PICTURES -- Full circle milled MANUALLY with "Egyptian Pyramid CNC"

Pictures are here (very high resolution, enlarge them to see the
detail). My Troyke rotary table was NOT used -- only X-Y dials.

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Here are pictures of a full circle milled with a manual mill, using
my laptop Perl script that tells me how to move dials and when to adjust
for backlash when reversing feed direction. I call it "Egyptian
Pyramid CNC".
The name is a tribute to ancient Egyptians, who built enormous,
sophisticated and lasting structures using only primitive tools and
manual labor. Here, I made a circle using only dials and manual
operation only, taking directions from my laptop.
The laptop is Linux only, no viruses here.
i
Reply to
Ignoramus3045
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Well, then, you shoulda run the spindle offa a foot treadle. :)
Reply to
Proctologically Violated©®
Maybe I need to get some slaves...
i
Reply to
Ignoramus3045
Thanks... Besides, this method lets me make any curve, not just a circle, a circle is just the simplest illustration.
i
Reply to
Ignoramus3938
[snip]
I was going to say with dro backlash comp isn't needed but I just remembered you don't have a dro yet.
Backlash on a bp screw tends to be highest in the center of each table's range. My X screw is pretty nice but my Y screw is pretty nackered from a oiling issue that previous owner didn't notice or correct. Not a real big issue since I have a dro and don't count turns.
Wes
Reply to
Wes
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Very good. But just how long did it take to do that one circle. :-) ...lew...
Reply to
Lew Hartswick
That's right, I do not have a DRO yet. Also, since I am reading numbers off a laptop, backlash comp is handy as it obviates the need to start with a new set of numbers once the direction is reversed.
I have 0.05" backlash on the X screw. It can be adjusted, but the manual says that it is a "normal" value.
i
Reply to
Ignoramus27221
They're always on back order these days.
Reply to
John Husvar
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Approximately 20 minutes. If I could get a helper to read the numbers aloud, it would probably go down to 10 minutes. I may change the script to read the numbers to me using GNU Festival. It is not really difficult, I use it for my talking artificial intelligence robot Splotchy:
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I am not sure yet where to take this script exactly. But I may add some sort of a "read aloud" function. It would need some obvious capability such as rewind and replay etc, it is not simple.
i
Reply to
Ignoramus27221
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> >>
No, the problem is that it takes some 9 months + a decade of training to get them to be useful and after all that you only get perhaps 5 years of useful work out of them. Cheaper to just hire illegal day laborers...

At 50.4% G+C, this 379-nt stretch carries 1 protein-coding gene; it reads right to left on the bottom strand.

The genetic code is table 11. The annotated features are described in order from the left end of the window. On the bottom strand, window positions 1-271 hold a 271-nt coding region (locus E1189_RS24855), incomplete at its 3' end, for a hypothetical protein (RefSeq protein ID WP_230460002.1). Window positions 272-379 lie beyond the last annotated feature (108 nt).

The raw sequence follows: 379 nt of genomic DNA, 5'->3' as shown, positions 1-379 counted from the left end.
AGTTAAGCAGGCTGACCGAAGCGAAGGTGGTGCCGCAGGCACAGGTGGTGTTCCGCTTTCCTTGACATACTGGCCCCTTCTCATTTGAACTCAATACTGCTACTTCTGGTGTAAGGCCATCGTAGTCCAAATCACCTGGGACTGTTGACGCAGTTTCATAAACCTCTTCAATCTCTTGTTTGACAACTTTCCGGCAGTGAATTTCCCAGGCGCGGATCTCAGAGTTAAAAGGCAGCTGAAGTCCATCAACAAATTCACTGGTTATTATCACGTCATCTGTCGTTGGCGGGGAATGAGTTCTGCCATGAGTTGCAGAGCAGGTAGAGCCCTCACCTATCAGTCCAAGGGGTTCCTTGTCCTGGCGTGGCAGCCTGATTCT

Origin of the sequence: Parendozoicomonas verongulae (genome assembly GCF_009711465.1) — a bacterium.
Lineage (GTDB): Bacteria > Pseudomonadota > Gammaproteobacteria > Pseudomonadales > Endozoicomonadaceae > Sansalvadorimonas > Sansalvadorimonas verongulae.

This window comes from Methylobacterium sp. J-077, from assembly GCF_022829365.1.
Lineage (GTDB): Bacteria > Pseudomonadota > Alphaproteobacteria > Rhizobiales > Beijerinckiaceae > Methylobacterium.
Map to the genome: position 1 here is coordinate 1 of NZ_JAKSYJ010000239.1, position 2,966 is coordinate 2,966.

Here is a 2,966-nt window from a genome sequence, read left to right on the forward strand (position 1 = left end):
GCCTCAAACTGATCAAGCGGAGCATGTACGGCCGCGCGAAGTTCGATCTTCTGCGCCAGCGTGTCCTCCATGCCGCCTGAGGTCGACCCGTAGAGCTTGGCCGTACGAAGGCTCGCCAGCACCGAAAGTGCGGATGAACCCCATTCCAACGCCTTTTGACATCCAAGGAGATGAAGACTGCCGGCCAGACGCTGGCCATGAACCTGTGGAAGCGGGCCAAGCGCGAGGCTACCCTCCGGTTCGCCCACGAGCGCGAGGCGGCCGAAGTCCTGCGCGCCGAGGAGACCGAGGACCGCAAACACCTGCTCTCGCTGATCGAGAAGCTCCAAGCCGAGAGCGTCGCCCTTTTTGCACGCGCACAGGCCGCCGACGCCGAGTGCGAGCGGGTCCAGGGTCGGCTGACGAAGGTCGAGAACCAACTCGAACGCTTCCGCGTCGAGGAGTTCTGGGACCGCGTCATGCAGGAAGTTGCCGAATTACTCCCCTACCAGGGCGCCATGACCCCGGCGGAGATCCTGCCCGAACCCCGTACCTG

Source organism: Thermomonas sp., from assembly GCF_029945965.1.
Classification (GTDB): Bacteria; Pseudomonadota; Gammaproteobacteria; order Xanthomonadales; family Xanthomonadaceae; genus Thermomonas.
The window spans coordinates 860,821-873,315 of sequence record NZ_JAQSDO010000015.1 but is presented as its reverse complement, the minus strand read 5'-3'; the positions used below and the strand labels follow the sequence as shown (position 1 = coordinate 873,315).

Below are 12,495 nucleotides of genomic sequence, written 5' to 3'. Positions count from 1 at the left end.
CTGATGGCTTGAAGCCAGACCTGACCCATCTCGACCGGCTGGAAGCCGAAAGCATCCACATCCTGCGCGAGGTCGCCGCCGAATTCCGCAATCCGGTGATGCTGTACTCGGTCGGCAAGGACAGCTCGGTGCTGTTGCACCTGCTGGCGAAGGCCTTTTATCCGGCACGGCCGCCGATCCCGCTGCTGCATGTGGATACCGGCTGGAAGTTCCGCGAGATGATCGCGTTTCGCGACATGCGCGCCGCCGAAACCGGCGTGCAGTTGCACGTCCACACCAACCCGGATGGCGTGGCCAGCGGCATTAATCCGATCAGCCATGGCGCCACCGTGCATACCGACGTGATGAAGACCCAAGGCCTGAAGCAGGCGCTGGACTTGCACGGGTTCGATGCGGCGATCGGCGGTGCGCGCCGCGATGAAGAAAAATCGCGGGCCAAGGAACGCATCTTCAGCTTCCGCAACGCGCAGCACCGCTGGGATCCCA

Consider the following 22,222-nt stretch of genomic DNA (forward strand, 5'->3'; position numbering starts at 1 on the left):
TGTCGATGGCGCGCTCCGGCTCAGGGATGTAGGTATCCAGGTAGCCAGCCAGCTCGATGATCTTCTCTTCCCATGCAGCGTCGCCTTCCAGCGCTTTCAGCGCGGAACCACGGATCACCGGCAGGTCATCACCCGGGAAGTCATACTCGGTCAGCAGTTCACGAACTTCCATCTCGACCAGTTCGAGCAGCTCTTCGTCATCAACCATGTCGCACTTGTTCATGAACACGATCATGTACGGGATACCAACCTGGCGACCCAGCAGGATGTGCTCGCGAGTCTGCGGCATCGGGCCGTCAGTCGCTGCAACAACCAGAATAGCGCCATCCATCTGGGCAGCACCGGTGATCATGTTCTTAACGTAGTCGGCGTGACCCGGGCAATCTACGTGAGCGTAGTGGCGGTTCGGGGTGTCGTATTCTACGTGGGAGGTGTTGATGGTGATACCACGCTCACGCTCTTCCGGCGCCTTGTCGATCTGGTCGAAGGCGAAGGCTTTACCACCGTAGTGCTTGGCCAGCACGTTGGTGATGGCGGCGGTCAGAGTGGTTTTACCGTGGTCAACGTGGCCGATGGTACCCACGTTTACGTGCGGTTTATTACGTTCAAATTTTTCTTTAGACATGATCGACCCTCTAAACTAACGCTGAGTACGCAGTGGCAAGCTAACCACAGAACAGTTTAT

Reply to
Pete C.
Now you need to write a script that will read CAD/CAM generated G code and give you handwheel movements out! :-)
Reply to
Roger_N
I think that it is, seriously, a great idea. It is the sort of a thing that I want to try out before considering any "CNC conversions".
My own feeling is that for most of my personal needs, I will not need this "milling to a script" type of approach very often, and a rotary table along with various positioning tools ought to serve me fine. But for those less frequent instances, when something complicated needs to be done, "milling by script" might work. Plus, it is fun, as it lets me do what I like, which is computer programming.
i
Reply to
Ignoramus27221
For a fun thing to do after you get your dro, zero readout with handle at 0, crank handles .200" and look at dro. If the dro steps .200 in lockstep you got a good screw.
Two things matter with screws, backlash and pitch accuracy. Also bearing end play. Make that three. No make that two, end play shows up in backlash.
Wes
Reply to
Wes
Come back if you manually milled a thread (helix-path). LOL!
Nick
Reply to
Nick Mueller
I do not need a DRO for it, I can do it now with a dial indicator.
i
Reply to
Ignoramus27221
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Go away.
Reply to
Jeffrey Lebowski
Originaly I was just joking around as some generated G-codes I've done for simple things get to 40,000 lines of G code. But there is times, when 95% of a job can be done with one manual setup and the handwheel movement scripts could save the trouble of setting up a rotary table or programming a CNC. Also, you could have the scripts output in Digital Readout coordinates, the backlash problem would be gone. For the handwheel movements like you're doing, you could have a backlash variable where the user could use a dial indicator and handwheel dial to get their machines actual backlash and enter in the script. Every time there is a direction change, your script could add the backlash amount in the movment. It took you 20 minutes to interpolate a hole, but it that saves you more than 20 minutes on a setup change....
Reply to
Roger_N
And then you could take the distances in handwheel movements and convert them to step and direction signals, sent them to the printer port connected to stepper motors to turn the handwheels at a certain feed rate,... You've invented CNC! :-)
Reply to
Roger_N
And 180 passes as you told somewhere else. 6.6 seconds per pass. Tell that shit someone else!
Nick
Reply to
Nick Mueller

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